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Mysterious fairy circles appear in Australian Outback

Courtesy: Borwyn Bell/Government of Western Australia

Courtesy: Borwyn Bell/Government of Western Australia

Cheryl Santa Maria
Digital Reporter

Friday, March 18, 2016, 3:35 PM - For the first time, fairy circles -- regularly-spaced, round patches of bare earth surrounded by grass that can be as large as 49 feet in diametre -- have been spotted in the Australian Outback.

Prior to the chance discovery, the circles had only ever been observed in Namibia.

In 2014, fairy circle expert Stephan Getzin from the Helmholtz Centre for Environmental Research was made aware of the circles in Australia's Pilbara region.

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The circles could be seen from an airplane.

Scientists have known about this phenomena for some time, but they aren't sure what causes their formation.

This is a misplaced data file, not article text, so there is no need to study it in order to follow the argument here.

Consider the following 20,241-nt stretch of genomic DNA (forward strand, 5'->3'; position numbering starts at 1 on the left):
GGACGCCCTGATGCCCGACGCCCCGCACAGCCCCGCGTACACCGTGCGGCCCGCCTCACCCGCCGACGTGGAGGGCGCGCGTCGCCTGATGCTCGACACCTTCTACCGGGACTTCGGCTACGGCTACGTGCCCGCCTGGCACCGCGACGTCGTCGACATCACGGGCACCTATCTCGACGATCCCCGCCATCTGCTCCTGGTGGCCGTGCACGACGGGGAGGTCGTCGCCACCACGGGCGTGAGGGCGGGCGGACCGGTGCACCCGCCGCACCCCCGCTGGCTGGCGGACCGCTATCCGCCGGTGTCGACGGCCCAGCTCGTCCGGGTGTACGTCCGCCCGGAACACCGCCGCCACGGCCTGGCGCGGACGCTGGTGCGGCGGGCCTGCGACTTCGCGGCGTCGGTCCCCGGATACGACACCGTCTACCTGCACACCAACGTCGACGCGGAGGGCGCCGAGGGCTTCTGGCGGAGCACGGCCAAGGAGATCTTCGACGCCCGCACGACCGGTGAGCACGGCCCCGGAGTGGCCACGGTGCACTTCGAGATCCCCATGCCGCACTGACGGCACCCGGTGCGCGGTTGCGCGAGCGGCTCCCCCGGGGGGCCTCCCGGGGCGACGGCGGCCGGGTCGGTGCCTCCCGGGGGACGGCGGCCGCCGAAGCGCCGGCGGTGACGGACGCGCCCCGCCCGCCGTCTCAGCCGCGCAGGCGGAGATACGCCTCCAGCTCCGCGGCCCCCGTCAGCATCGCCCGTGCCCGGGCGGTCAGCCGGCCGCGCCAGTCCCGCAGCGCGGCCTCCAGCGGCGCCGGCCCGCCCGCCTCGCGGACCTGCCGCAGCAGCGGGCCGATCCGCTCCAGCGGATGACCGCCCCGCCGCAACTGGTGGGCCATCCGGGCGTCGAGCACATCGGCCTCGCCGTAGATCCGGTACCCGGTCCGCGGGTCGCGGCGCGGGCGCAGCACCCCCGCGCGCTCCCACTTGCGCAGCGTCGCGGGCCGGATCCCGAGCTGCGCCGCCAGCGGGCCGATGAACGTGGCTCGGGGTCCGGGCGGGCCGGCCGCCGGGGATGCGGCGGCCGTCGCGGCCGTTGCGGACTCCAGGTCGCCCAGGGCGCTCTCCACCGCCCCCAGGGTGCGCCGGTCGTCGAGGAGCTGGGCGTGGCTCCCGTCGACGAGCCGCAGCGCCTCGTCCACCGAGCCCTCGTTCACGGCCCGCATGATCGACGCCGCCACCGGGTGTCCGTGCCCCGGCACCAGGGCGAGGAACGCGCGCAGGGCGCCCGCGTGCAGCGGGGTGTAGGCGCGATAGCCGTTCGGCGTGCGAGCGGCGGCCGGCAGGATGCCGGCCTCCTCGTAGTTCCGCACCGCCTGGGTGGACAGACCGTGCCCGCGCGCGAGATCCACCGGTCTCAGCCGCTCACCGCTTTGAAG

File photo of fairy circles in Namibia

"You don't see them from the ground," Todd Erickson, another fairy circle expert, told the CBC.

"You can be standing inside a fairy circle and not see the next one 10 metres away; to find them, you need to spot them from the air.

"People have known about [the circles] for years but no-one with the skills of Stephan have actually gone out there and actually mapped them from the landscape scale."

Number of theories

Scientists have come up with a number of theories about fairy circles.

A 2013 study by Michael Cramer from the University of Cape Town in South Africa, suggests the circles are the result of minimal rainfall and nutrient deficiencies in the soil, which causes increased competition between plants. 

"We conclude that fairy circles are likely to be an emergent arid-grassland phenomenon that forms as a consequence of peripheral grass resource-competition," Cramer's study, which was published in the journal PLOS ONE says.

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"The consequent barren circle may provide a resource-reservoir essential for the survival of the larger peripheral grasses and provides a habitat for fossicking fauna." 

Past studies have observed some of the smaller circles last for an average 24 years, while the larger ones can stick around for up to 75 years. 

Prior to this revelation, some believed that the circles were formed as a result of sand termites, ants, or a poison-breathing dragon.

Source: CBC 


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